Have you heard the one about the danger of leaving your car unlocked in Wisconsin in the summer? If you find yourself traveling through this state, be sure to secure your car doors. Those who don't, risk returning to a back seat full of zucchini.
That's how it is here where our bounty is plentiful, neighbors are generous, and waste is considered sinful. You learn all the ways to use zucchini by the time you're 12. There's zucchini bread, zucchini soup, baked zucchini, stuffed zucchini ... ad infinitum.
Workplaces brim with crumpled paper sacks set about on break-room tables or front counters. They hold tomatoes, cucumbers, summer squash, green beans, and, yes, the dreaded zucchini. What do you expect in a state that holds, just for starters, a Bean Fest, a sweet corn festival, a Tater Toot, Wiener and Kraut Days, and a Labor Day celebration that features a wagon heaped high with fresh carrots being given away for free?
But as grateful as we are for all our blessings, at times the overgenerous yield makes us jittery. My experience with the scary side of bounty is not limited to vegetables. It includes eggs.
Recently I pulled into an unfamiliar farm to pick up a dozen. The enthusiastic seller led me to a porch with three refrigerators, all filled with clean, fresh eggs.
"How much?" I asked.
"A dollar fifty," she replied.
Before I could pick out a dozen, she added, "No, no, wait. I lowered the price. I forgot. They're $1.25."
I fished in my purse for my wallet.
"And with every dozen I give a half dozen of these small ones," she said with a smile.
I thanked her and laid my coins out.
She wasn't done. "And I give a free dozen to regular customers," she said, assuming, I guess, I'd become one in this short interlude.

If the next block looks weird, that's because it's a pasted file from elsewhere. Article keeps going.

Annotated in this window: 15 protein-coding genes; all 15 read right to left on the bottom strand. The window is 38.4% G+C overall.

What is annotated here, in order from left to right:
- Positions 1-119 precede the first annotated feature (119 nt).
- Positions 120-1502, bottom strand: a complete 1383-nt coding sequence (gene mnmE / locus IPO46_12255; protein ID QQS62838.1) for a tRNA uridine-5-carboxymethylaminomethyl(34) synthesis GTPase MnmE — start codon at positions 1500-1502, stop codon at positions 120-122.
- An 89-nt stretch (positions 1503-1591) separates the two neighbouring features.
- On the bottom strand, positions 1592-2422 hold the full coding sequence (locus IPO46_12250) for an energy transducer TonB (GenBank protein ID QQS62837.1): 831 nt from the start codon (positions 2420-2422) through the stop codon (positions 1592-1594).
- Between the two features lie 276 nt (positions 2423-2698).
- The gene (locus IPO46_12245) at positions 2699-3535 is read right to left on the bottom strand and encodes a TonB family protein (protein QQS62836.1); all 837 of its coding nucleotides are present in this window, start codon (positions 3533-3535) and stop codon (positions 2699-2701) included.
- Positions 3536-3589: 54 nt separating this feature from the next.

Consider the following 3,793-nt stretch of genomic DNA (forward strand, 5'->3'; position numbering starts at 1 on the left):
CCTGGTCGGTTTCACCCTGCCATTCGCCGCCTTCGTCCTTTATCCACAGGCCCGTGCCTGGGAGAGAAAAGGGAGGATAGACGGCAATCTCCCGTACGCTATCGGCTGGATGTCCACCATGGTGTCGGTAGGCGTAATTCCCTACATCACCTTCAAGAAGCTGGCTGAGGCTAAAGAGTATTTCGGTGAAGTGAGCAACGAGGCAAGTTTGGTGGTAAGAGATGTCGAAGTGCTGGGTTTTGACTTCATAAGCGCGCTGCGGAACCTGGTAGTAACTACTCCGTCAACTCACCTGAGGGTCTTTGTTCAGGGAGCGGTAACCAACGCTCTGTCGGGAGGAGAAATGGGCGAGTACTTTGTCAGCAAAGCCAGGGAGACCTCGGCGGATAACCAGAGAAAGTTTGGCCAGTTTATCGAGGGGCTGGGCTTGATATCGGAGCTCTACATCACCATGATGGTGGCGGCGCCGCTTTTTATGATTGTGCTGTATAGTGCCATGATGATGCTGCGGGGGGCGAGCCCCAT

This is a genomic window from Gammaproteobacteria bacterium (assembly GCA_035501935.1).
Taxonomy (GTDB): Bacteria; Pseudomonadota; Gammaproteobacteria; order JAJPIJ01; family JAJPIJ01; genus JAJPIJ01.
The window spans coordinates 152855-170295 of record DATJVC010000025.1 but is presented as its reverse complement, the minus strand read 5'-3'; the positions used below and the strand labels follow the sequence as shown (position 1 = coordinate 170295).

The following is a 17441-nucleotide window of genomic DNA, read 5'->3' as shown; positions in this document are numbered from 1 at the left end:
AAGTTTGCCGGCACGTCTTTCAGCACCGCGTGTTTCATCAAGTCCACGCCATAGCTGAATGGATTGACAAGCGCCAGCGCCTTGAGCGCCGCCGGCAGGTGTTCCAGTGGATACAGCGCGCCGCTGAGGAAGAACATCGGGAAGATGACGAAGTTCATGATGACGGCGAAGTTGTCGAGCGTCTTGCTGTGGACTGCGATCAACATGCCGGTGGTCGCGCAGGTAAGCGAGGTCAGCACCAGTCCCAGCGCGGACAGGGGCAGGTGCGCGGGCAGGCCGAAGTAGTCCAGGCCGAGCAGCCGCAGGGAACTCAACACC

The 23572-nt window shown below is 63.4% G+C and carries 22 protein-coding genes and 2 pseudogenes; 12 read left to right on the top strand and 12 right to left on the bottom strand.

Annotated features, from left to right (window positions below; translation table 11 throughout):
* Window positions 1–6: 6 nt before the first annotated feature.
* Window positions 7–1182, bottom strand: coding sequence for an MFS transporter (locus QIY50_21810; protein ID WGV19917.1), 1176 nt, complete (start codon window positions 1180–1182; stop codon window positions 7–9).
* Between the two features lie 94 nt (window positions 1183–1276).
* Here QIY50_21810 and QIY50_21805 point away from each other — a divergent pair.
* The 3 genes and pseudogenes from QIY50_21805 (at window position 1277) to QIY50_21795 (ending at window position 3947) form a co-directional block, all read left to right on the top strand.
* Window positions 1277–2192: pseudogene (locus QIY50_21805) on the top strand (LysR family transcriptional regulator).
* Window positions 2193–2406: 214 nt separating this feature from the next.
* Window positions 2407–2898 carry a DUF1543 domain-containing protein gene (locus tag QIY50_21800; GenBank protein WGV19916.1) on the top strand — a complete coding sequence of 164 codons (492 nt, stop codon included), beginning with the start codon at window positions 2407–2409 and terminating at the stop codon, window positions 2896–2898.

Now I was staring at 2-1/2 dozen eggs stacked next to my five quarters and wondering if I still had that egg cookbook I'd picked up years ago. I grabbed the eggs and walked to the car as her words carried to me over the clucking of her chickens: "Next time let me give you a tour of the henhouse."
Thus, our cups runneth over. You can accuse me of stuffing sweet corn into friends' mailboxes on my way to work, and I'd have to plead guilty. If the mail carrier gets there first and thinks it's for him, that's OK, too.
To one friend – a small, elderly woman – four giant ears of bicolor corn started out as a real treat. But by the time she'd finished the last ear, she was "corned out." Enter her upstairs neighbor, smiling broadly as he handed her his gift of a dozen ears of corn.
She waited until after dark and presented the corn to her landlord, Bob. He had an odd look on his face when he opened the bag, but thanked her, and she breathed a sigh of relief.
However, the next day she stopped her neighbor and asked him where he'd gotten the corn he'd given her.
"Bob gave it to me," he said.
And so it goes. Wisconsin, the land of plenty ... of eggs, of zucchini, of corn, of generosity.